This way the castle’s integrity remains intact, ensuring that the exhibit’s lasting impressions last.

“This type of work typically goes unseen by guests, but it’s critical work that is of highest importance to us,” museum director of collections Kathleen McCarthy said.

“This is a great opportunity for kids and adults alike to learn more about the science and technology involved in preserving artifacts.”

fairy conservation

Conservation: A Misnomer?

Conservation is not an exact science. Even motivations for conserving vary widely, given an individual’s specific angle.

In art historian Salvador Munoz-Vinas’ book “Contemporary Theory of Conservation,” for example, readers are forced to take apart the term “original integrity.”

Specialists often work to return an artifact to its true from, but Munoz-Vinas cites Dr. Chris Caple, director of artifact conservation at Durham University in England, who wrote:

“Every object has evolved through its creation and use; any and every point within an object’s working life could be described as its ‘true nature’—making it impossible to define one point as the true nature of the object as opposed to any other.”

One reason for conservation, Munoz-Vinas wrote, is to preserve the “sentimental symbolic meanings that an object has” for large groups, small groups or even individuals—which squarely encapsulates a fairy castle exhibit that was conceived by one, brought to life by a few and has enchanted millions.

Versions of truth and symbolic meanings aside, the museum’s exhibit within an exhibit represents further corroboration at a museum already known for its interactivity.

“What better way of promoting science—and promoting housekeeping, in a way—than by doing it in front of people,” Schlesinger said.

fairy mugs

So, What’s the Intrigue?

If the conservation work isn’t enough to sell you on a trip to a giant dollhouse, some of what’s inside just might.

Usually, the castle’s 1,500 miniatures are difficult to see, neatly set, each in its ornate place. But now, each room can be viewed from all sides. Guests can press their noses just inches from the world’s smallest Bible; a Syrian vase from 740 A.D.; an authentic Roman Bronze head; a painting donated by Walt Disney himself; or pewter mugs with wooden handles—the wood coming
from a damaged Westminster Abbey.

“It has something for everyone,” Schlesinger said. “It’s a tradition for folks to come back generation after generation.”

“They get caught in the fantasy—in wanting to be six inches tall.”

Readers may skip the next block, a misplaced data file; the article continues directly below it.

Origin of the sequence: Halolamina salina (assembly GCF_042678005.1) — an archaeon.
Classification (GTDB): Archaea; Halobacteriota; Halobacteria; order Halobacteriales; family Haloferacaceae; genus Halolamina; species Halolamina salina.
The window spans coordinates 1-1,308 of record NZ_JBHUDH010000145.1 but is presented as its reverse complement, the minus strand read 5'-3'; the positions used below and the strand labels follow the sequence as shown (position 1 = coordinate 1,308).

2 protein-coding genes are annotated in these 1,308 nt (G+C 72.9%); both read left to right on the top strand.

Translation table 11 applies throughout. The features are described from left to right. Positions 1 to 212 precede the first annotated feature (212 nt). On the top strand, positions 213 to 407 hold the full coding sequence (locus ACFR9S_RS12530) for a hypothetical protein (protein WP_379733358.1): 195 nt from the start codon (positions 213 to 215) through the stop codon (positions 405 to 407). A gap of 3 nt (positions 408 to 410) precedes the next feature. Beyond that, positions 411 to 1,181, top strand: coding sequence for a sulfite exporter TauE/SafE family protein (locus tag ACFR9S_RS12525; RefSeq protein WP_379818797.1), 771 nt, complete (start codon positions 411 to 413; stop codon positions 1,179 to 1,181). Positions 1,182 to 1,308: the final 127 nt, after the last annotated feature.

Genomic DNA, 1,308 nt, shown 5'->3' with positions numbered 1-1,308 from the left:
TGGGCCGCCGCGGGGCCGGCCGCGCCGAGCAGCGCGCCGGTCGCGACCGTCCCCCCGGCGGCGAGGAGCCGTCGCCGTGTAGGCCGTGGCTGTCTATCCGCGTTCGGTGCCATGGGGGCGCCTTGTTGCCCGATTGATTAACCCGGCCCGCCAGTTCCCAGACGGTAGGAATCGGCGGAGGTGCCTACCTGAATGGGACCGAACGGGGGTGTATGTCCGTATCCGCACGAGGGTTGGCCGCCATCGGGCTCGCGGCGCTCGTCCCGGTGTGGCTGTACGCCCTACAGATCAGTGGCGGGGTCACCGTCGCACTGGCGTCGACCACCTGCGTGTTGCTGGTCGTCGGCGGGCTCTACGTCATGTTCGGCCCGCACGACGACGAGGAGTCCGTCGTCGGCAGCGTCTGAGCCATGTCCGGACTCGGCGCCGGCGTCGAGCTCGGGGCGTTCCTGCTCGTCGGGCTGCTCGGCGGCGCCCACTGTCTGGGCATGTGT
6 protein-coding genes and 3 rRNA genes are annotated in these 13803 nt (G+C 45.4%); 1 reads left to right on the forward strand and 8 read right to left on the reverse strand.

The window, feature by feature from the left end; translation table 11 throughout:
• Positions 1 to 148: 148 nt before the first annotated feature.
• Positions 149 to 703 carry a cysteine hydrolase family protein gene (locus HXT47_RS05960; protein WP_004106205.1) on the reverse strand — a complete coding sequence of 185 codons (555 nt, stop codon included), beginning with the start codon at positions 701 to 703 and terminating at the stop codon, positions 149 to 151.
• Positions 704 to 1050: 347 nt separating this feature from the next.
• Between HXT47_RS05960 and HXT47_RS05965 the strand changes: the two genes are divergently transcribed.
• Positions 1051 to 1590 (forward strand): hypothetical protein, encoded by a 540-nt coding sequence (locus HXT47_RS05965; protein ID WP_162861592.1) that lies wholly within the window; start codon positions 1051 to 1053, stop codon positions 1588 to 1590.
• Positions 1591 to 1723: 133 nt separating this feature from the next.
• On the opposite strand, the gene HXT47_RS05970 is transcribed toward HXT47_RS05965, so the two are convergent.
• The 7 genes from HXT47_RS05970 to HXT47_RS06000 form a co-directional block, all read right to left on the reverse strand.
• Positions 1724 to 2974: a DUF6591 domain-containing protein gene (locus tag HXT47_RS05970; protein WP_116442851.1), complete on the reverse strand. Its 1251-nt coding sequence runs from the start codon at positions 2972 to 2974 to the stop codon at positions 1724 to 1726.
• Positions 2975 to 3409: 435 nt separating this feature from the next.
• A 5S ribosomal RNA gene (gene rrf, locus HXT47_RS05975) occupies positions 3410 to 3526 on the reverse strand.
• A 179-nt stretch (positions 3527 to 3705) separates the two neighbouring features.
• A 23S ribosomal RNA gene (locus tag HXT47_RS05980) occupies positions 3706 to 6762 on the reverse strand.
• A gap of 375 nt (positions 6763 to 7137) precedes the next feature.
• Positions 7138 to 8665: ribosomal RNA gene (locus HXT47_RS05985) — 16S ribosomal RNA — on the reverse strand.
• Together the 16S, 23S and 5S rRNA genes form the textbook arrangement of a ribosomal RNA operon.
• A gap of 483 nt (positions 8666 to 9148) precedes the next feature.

Schlesinger said the exhibit speaks to all ages—from 6-year-olds to 60-year-olds, from hipsters to middle-aged men.

“I’ve heard every single age group remark on how cool it is.”

There’s a sense of wonder, or magic, these homes and items evoke.

To many, something is worthy of conservation because “it’s a type of material that can cross cultures,” said Rachel Sabino, special projects conservation specialist at the Art Institute of Chicago. “It’s a common link for society.”

And it’s a strong link between generations, which Hildegard Popoff has seen first hand.

She has owned All Small Miniatures in Frankfort for 38 years. The store doesn’t build dollhouses, but can restore, conserve and equip them with just about anything you can imagine. “It’s a labor or love,” she said.

Time and again, this labor of love brings in someone who nostalgically asks, “Do you remember me?”

Popoff said it’s men and women who visited her shop as children and are now back with daughters or sons of their own.

“Well no,” she answers with a smile, “that was 20 years ago.”

Either way, “It’s very important to me that the customer leaves here and has joy and is happy,” Popoff said. “There is nothing that leaves this shop that I don’t approve of.”

Joy—she said—is crucial no matter what you’re doing, and “a little bit of that is missing in today’s world.”

It could be that that joy and Sabino’s common link mix to create the immense sense of wonder that saturates the miniature world of Colleen Moore and Hildegard Popoff.

It was more than shiny shoes, after all, that drew Riley Baden from case to case, grandmother in hand.

“It’s the imagination of it all,” museum spokeswoman Beth Boston said, “Of making fantasy a reality, of making what seems impossible—possible.”

No matter your age, height or style, the miniature world makes room for you to escape.